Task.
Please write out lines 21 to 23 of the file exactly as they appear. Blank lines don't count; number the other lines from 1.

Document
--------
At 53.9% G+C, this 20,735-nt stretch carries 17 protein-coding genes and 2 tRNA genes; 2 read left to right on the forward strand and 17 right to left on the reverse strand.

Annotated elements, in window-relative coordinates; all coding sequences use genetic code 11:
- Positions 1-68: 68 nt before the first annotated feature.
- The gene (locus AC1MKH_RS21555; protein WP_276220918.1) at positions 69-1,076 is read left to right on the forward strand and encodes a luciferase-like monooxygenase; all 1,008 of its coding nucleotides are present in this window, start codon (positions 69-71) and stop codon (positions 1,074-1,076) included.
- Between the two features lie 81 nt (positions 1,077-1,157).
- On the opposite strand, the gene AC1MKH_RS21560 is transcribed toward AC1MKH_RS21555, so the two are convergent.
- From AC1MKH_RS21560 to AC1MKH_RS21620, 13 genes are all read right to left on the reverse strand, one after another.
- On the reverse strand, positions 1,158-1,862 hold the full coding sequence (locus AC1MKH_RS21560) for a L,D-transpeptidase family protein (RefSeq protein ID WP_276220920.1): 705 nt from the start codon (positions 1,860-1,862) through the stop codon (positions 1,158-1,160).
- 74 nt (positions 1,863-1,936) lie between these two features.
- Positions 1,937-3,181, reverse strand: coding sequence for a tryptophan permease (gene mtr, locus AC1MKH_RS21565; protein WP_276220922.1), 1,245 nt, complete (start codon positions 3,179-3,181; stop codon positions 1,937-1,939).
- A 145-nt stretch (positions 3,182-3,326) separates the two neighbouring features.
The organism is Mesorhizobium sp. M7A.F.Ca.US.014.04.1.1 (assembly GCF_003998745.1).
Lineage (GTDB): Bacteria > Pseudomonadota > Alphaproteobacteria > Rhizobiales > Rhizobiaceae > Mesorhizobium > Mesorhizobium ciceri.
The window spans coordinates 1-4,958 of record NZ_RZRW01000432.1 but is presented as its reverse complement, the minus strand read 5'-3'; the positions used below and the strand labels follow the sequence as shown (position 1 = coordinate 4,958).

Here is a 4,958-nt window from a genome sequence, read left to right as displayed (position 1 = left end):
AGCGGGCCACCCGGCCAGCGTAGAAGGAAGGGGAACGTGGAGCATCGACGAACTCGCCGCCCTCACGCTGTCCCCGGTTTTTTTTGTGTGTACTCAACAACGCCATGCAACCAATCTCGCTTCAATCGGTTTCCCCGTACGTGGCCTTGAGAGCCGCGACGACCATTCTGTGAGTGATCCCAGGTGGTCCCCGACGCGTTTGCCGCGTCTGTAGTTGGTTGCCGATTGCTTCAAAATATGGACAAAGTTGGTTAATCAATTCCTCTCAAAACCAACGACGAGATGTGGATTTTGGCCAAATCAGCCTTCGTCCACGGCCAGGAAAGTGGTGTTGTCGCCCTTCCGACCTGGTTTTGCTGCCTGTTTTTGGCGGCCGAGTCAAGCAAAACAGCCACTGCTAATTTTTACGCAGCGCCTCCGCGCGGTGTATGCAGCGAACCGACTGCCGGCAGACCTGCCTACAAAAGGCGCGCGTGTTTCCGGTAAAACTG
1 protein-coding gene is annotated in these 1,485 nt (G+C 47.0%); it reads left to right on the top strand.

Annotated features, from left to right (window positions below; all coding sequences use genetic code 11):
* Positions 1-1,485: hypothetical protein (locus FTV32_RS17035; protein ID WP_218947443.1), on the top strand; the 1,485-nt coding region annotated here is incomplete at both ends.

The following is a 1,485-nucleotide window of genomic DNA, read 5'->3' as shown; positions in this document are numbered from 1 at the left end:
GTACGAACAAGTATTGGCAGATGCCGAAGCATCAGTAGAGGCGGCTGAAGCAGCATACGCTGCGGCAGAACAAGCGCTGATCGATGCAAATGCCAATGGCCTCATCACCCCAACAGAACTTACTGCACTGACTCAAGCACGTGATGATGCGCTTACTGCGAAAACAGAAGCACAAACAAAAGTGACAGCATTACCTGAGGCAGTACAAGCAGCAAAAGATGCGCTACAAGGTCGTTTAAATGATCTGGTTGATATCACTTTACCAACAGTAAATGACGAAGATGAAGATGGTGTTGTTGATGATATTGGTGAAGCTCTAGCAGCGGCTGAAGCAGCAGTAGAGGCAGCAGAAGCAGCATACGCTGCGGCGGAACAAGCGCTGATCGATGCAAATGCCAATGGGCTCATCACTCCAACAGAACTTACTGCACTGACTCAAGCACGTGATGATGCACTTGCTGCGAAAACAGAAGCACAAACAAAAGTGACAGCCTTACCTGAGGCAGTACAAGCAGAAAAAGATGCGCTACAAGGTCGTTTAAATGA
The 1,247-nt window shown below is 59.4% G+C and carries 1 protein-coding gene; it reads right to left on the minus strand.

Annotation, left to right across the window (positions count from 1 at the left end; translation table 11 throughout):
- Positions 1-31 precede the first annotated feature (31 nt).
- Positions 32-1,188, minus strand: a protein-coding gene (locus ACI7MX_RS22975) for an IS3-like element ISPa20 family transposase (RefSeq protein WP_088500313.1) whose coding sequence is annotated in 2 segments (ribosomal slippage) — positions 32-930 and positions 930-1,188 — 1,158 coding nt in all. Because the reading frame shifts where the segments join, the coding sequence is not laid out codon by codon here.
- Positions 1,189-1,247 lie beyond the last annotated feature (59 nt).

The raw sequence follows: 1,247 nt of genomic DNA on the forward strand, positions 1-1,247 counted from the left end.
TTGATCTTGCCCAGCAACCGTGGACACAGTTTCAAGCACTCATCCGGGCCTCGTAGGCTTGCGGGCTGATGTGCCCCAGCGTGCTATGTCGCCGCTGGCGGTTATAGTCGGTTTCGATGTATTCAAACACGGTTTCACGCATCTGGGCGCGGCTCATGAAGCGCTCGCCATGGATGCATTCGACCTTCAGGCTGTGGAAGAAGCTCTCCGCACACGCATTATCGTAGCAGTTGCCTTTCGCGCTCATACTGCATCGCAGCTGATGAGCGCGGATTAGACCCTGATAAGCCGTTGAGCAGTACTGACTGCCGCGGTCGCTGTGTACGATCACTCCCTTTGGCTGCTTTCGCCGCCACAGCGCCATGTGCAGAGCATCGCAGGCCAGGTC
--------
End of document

GTACGAACAAGTATTGGCAGATGCCGAAGCATCAGTAGAGGCGGCTGAAGCAGCATACGCTGCGGCAGAACAAGCGCTGATCGATGCAAATGCCAATGGCCTCATCACCCCAACAGAACTTACTGCACTGACTCAAGCACGTGATGATGCGCTTACTGCGAAAACAGAAGCACAAACAAAAGTGACAGCATTACCTGAGGCAGTACAAGCAGCAAAAGATGCGCTACAAGGTCGTTTAAATGATCTGGTTGATATCACTTTACCAACAGTAAATGACGAAGATGAAGATGGTGTTGTTGATGATATTGGTGAAGCTCTAGCAGCGGCTGAAGCAGCAGTAGAGGCAGCAGAAGCAGCATACGCTGCGGCGGAACAAGCGCTGATCGATGCAAATGCCAATGGGCTCATCACTCCAACAGAACTTACTGCACTGACTCAAGCACGTGATGATGCACTTGCTGCGAAAACAGAAGCACAAACAAAAGTGACAGCCTTACCTGAGGCAGTACAAGCAGAAAAAGATGCGCTACAAGGTCGTTTAAATGA
The 1,247-nt window shown below is 59.4% G+C and carries 1 protein-coding gene; it reads right to left on the minus strand.

Annotation, left to right across the window (positions count from 1 at the left end; translation table 11 throughout):